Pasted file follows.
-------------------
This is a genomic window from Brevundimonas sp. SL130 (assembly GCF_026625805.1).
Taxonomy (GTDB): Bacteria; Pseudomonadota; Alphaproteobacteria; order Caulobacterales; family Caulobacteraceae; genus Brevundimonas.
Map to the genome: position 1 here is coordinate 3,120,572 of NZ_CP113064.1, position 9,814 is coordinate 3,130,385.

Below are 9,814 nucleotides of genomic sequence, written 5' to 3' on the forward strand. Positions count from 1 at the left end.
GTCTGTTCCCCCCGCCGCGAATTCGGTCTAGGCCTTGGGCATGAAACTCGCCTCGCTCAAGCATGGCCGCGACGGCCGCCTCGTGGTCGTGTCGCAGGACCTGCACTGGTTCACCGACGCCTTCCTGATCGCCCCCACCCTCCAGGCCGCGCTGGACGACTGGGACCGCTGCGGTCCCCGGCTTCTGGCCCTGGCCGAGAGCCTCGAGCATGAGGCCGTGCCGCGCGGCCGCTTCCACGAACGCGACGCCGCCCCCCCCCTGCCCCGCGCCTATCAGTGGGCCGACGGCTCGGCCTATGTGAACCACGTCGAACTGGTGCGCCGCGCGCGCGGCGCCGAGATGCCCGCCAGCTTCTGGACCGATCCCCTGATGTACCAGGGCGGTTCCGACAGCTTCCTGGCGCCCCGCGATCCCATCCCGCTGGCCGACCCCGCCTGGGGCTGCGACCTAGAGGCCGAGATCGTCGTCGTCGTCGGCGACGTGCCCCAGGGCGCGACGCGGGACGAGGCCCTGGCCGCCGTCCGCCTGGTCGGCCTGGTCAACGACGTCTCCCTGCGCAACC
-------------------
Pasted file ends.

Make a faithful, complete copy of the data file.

This is a genomic window from Brevundimonas sp. SL130 (assembly GCF_026625805.1).
Taxonomy (GTDB): Bacteria; Pseudomonadota; Alphaproteobacteria; order Caulobacterales; family Caulobacteraceae; genus Brevundimonas.
Map to the genome: position 1 here is coordinate 3,120,572 of NZ_CP113064.1, position 9,814 is coordinate 3,130,385.

Below are 9,814 nucleotides of genomic sequence, written 5' to 3' on the forward strand. Positions count from 1 at the left end.
GTCTGTTCCCCCCGCCGCGAATTCGGTCTAGGCCTTGGGCATGAAACTCGCCTCGCTCAAGCATGGCCGCGACGGCCGCCTCGTGGTCGTGTCGCAGGACCTGCACTGGTTCACCGACGCCTTCCTGATCGCCCCCACCCTCCAGGCCGCGCTGGACGACTGGGACCGCTGCGGTCCCCGGCTTCTGGCCCTGGCCGAGAGCCTCGAGCATGAGGCCGTGCCGCGCGGCCGCTTCCACGAACGCGACGCCGCCCCCCCCCTGCCCCGCGCCTATCAGTGGGCCGACGGCTCGGCCTATGTGAACCACGTCGAACTGGTGCGCCGCGCGCGCGGCGCCGAGATGCCCGCCAGCTTCTGGACCGATCCCCTGATGTACCAGGGCGGTTCCGACAGCTTCCTGGCGCCCCGCGATCCCATCCCGCTGGCCGACCCCGCCTGGGGCTGCGACCTAGAGGCCGAGATCGTCGTCGTCGTCGGCGACGTGCCCCAGGGCGCGACGCGGGACGAGGCCCTGGCCGCCGTCCGCCTGGTCGGCCTGGTCAACGACGTCTCCCTGCGCAACC